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Starman Update, AI College Student, Oldest Bird and More Mysterious News Briefly — February 26, 2021

Mysterious News Briefly — February 26, 2021

You may not be able to tell two flies apart, but their mother and paleontologists at Simon Fraser University (SFU) can – they just discovered that fossils classified for 150 years as damselflies are actually a major new insect group closely related to them and dragonflies called Cephalozygoptera. No wonder prehistoric frogs thought they tasted funny.

An experiment gave a deep-learning AI model called GPT-3 a variety of subjects — including U.S. History, Creative Writing, and Law – and the term papers GPT-3 wrote were given to college professors who gave them an average of “C”, with one two B-‘s (law and history) and only one “F”. GPT-3 promised to get better grades once it learning how to hack.

For the first time ever, researchers using a transmission X-ray camera were able to record space-time crystals — a solid material made up of a repeating crystal lattice of atoms that rearrange themselves symmetrically over time and periodically form their original structure. Somewhere in the afterlife, Einstein and Hawking high-fived and shouted, “We knew that!”

Google co-founder Sergey Brin is looking for “an experienced Hydrogen Program Manager” to work on his massive airship that will be powered by a 1.5 megawatt hydrogen propulsion system which will be several orders of magnitude larger than any other flying hydrogen fuel cell. Suitable candidates probably have to sign a non-disclosure and promise never to say, “Oh, the humanity!”

Russian robotic engineers have created a giant battery-powered robot ornithopter with a 10-foot-long fuselage that uses flapping dragonfly-ish wings to get airborne and propel itself. This is either the next big Christmas present or the plot for Stephen Spielberg’s next movie.

Cartoons depicting beams coming out of eyes may not be far from the truth – new research shows that our brains actually conjure illusory beams of motion emanating from the faces of others. However, if you see those cartoon images of eyes attached to springs popping out of people’s heads – see a doctor.

Scientists using a new technique called Optically Stimulated Luminescence (OSL) have dated the mysterious cauldron-like burial megaliths in Laos known as the Plain of Jars back to the late second millennium BCE, which would make them the oldest evidence of mortuary practices ever found. Unfortunately, the Plain of Jars region is also filled with unexploded bombs dropped by the US Air Force in the 1960s and most of the funeral jars rest in pieces.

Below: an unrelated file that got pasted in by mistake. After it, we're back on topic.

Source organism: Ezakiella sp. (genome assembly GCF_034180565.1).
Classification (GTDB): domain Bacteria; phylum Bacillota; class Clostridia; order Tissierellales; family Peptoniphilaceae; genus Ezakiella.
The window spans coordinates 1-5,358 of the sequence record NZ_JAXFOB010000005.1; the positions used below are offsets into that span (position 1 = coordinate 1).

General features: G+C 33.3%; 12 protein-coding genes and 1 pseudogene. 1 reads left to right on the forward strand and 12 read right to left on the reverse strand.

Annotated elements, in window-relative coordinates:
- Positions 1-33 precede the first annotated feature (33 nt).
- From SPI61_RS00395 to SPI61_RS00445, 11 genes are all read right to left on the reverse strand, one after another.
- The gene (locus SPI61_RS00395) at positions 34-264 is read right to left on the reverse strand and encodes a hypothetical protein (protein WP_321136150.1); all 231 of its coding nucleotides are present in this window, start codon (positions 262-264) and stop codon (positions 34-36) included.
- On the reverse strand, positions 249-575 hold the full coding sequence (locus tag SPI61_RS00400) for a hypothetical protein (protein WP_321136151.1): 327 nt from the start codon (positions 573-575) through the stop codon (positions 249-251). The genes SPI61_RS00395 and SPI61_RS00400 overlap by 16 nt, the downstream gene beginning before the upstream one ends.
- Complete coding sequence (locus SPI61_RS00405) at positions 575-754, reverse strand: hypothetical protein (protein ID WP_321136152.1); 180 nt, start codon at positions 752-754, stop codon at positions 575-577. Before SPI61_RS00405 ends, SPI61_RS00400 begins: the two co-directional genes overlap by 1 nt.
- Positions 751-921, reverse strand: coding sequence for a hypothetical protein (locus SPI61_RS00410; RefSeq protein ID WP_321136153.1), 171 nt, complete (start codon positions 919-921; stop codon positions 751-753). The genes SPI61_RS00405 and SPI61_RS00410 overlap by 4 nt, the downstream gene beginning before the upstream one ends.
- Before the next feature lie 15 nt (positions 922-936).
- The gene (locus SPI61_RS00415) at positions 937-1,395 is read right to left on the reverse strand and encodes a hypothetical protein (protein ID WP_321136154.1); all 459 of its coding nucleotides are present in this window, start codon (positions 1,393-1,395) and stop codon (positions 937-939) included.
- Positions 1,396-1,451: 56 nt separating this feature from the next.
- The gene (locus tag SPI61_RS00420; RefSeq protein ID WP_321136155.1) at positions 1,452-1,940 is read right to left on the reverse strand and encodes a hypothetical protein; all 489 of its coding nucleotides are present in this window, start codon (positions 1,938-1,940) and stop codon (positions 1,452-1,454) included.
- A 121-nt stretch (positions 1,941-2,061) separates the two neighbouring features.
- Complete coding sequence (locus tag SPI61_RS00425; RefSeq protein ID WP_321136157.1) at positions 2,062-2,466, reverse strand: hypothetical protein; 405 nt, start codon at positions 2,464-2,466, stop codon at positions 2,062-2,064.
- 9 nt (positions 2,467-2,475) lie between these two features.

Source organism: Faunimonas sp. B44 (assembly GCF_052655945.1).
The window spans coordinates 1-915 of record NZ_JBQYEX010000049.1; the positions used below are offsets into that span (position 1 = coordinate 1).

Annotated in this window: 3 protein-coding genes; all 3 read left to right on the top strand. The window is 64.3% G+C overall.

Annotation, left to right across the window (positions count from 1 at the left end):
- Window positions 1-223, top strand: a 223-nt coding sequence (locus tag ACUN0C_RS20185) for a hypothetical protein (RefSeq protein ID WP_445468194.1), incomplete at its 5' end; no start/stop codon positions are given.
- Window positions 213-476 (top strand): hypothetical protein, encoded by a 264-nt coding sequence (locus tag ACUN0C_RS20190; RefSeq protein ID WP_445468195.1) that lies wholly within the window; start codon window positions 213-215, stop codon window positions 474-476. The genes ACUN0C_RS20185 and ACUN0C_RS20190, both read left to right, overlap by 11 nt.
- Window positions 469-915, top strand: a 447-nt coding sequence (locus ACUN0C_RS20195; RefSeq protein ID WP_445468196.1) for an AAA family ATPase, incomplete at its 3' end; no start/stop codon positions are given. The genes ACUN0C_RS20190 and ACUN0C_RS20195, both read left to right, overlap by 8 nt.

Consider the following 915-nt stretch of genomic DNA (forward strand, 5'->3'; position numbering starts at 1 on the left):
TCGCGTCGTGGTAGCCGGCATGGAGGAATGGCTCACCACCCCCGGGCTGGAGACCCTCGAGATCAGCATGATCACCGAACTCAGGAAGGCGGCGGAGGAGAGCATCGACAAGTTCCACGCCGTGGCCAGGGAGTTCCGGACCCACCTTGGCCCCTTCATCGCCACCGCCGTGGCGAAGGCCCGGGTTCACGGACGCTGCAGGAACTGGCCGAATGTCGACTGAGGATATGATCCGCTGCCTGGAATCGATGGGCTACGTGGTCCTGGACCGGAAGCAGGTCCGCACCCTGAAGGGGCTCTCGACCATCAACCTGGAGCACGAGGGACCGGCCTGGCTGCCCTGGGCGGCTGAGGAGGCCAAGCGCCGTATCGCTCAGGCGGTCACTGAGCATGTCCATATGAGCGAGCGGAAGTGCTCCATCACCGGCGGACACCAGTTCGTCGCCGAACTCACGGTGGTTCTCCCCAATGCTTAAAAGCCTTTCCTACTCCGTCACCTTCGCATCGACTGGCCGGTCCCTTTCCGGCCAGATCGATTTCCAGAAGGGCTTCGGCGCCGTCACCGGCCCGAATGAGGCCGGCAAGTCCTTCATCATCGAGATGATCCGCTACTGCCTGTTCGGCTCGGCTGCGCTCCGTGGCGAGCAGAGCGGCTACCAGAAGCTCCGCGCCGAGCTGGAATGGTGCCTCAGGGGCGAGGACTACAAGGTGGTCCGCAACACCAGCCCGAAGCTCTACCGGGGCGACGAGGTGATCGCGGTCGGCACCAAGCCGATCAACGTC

Elon Musk’s red Tesla Roadster driven by Starman has just completed its second orbit around the Sun and will complete its third on September 5, 2022, which could coincide with SpaceX’s planned trip to Mars. Starman would like to come and meet them, but he thinks he’d blow their minds.

The world’s oldest known wild bird – an albatross named Wisdom who returns annually to Hawaii’s Midway Atoll National Wildlife Refuge – just turned 70, outliving several mates and several researchers who have tracked her since she was first banded in 1956. Wisdom is still laying and hatching eggs, which is probably wise since albatrosses have no retirement plan.

Just when we start feeling good about ourselves, a new study using computer simulations found that woolly mammoths would have lived another 4,000 years in some parts of Eurasia if it weren’t for human hunters. This is why we can’t have nice things … or big, smelly, wooly things either.

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Paul Seaburn is the editor at Mysterious Universe and its most prolific writer. He’s written for TV shows such as "The Tonight Show", "Politically Incorrect" and an award-winning children’s program. He's been published in “The New York Times" and "Huffington Post” and has co-authored numerous collections of trivia, puzzles and humor. His “What in the World!” podcast is a fun look at the latest weird and paranormal news, strange sports stories and odd trivia. Paul likes to add a bit of humor to each MU post he crafts. After all, the mysterious doesn't always have to be serious.
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